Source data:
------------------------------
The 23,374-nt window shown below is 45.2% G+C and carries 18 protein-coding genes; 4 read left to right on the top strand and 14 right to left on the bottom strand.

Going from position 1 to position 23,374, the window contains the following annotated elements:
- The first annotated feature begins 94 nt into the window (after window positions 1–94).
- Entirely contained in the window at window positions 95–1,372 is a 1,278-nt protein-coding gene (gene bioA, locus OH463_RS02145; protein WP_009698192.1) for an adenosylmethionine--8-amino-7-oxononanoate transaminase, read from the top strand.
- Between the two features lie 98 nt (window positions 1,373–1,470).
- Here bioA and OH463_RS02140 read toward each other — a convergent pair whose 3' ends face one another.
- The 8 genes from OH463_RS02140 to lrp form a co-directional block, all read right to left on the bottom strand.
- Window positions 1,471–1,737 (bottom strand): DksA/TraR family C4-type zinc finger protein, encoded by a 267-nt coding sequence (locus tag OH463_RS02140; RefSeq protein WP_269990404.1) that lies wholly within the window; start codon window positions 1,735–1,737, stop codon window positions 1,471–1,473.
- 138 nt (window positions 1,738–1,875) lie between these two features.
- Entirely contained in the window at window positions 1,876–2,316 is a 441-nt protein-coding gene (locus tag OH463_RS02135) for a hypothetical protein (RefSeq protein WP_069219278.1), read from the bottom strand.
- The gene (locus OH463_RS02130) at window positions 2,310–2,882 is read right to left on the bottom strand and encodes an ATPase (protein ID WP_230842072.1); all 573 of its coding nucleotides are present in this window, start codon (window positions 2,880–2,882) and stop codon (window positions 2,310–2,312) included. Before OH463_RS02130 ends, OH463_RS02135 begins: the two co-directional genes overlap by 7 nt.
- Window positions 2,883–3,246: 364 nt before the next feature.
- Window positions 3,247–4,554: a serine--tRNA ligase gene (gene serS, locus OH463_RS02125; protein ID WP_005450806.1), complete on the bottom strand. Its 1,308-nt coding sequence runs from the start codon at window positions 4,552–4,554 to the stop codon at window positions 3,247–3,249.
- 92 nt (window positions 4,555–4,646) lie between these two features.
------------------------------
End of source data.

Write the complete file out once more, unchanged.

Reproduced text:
The 23,374-nt window shown below is 45.2% G+C and carries 18 protein-coding genes; 4 read left to right on the top strand and 14 right to left on the bottom strand.

Going from position 1 to position 23,374, the window contains the following annotated elements:
- The first annotated feature begins 94 nt into the window (after window positions 1–94).
- Entirely contained in the window at window positions 95–1,372 is a 1,278-nt protein-coding gene (gene bioA, locus OH463_RS02145; protein WP_009698192.1) for an adenosylmethionine--8-amino-7-oxononanoate transaminase, read from the top strand.
- Between the two features lie 98 nt (window positions 1,373–1,470).
- Here bioA and OH463_RS02140 read toward each other — a convergent pair whose 3' ends face one another.
- The 8 genes from OH463_RS02140 to lrp form a co-directional block, all read right to left on the bottom strand.
- Window positions 1,471–1,737 (bottom strand): DksA/TraR family C4-type zinc finger protein, encoded by a 267-nt coding sequence (locus tag OH463_RS02140; RefSeq protein WP_269990404.1) that lies wholly within the window; start codon window positions 1,735–1,737, stop codon window positions 1,471–1,473.
- 138 nt (window positions 1,738–1,875) lie between these two features.
- Entirely contained in the window at window positions 1,876–2,316 is a 441-nt protein-coding gene (locus tag OH463_RS02135) for a hypothetical protein (RefSeq protein WP_069219278.1), read from the bottom strand.
- The gene (locus OH463_RS02130) at window positions 2,310–2,882 is read right to left on the bottom strand and encodes an ATPase (protein ID WP_230842072.1); all 573 of its coding nucleotides are present in this window, start codon (window positions 2,880–2,882) and stop codon (window positions 2,310–2,312) included. Before OH463_RS02130 ends, OH463_RS02135 begins: the two co-directional genes overlap by 7 nt.
- Window positions 2,883–3,246: 364 nt before the next feature.
- Window positions 3,247–4,554: a serine--tRNA ligase gene (gene serS, locus OH463_RS02125; protein ID WP_005450806.1), complete on the bottom strand. Its 1,308-nt coding sequence runs from the start codon at window positions 4,552–4,554 to the stop codon at window positions 3,247–3,249.
- 92 nt (window positions 4,555–4,646) lie between these two features.